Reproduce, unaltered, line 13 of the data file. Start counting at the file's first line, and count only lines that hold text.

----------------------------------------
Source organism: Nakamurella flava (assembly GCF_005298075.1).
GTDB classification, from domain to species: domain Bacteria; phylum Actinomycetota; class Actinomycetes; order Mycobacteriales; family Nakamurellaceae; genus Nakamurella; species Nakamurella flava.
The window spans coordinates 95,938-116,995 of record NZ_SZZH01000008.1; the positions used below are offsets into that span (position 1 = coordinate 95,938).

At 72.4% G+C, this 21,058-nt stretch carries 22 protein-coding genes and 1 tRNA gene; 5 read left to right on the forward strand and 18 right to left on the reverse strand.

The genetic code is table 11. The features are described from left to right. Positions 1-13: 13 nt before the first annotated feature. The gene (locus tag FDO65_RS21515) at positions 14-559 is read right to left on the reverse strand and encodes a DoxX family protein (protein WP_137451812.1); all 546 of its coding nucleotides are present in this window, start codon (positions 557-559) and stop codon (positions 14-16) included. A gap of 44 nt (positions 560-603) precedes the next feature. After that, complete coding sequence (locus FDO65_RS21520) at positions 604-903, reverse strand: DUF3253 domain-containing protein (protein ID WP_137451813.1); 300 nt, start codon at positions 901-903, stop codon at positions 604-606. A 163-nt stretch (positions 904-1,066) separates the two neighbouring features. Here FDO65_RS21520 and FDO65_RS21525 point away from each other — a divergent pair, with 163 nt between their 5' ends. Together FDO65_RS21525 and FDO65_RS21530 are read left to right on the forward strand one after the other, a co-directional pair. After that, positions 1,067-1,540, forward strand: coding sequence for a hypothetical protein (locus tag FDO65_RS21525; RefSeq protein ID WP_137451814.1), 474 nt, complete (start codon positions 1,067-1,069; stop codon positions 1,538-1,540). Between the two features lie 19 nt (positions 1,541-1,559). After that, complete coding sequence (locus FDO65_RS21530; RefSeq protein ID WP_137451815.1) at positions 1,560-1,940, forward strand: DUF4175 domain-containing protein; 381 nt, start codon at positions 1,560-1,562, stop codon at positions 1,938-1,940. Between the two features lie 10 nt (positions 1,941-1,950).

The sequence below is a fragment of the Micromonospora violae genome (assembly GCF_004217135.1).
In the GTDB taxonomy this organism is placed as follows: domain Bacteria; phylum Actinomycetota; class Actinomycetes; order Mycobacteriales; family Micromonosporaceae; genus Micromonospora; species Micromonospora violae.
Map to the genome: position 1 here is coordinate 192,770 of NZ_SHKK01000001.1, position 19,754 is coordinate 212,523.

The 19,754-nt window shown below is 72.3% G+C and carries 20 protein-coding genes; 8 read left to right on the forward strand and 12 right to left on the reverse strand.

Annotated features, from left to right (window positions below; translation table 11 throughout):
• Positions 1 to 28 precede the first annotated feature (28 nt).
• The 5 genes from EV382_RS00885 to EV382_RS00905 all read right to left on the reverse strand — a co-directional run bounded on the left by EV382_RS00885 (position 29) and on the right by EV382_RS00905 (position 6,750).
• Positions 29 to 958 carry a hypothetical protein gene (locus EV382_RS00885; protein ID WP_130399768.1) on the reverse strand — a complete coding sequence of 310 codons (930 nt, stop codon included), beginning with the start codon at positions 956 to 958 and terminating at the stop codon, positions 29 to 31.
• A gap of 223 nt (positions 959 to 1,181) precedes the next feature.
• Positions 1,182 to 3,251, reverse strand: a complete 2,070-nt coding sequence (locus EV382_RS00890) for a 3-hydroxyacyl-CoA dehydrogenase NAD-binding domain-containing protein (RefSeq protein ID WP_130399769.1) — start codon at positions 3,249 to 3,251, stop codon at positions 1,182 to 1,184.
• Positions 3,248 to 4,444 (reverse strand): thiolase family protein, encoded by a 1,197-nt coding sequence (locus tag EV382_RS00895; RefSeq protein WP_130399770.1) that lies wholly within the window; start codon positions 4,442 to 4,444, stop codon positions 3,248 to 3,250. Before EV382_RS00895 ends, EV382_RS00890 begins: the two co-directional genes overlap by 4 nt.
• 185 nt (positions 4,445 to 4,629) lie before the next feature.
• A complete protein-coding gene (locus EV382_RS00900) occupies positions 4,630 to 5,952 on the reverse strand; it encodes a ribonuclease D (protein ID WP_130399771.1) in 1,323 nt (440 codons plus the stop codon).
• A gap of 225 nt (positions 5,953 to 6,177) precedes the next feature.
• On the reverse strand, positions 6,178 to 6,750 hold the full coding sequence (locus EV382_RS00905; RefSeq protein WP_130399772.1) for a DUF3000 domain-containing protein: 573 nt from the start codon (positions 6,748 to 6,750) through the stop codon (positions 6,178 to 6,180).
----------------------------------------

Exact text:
• Positions 29 to 958 carry a hypothetical protein gene (locus EV382_RS00885; protein ID WP_130399768.1) on the reverse strand — a complete coding sequence of 310 codons (930 nt, stop codon included), beginning with the start codon at positions 956 to 958 and terminating at the stop codon, positions 29 to 31.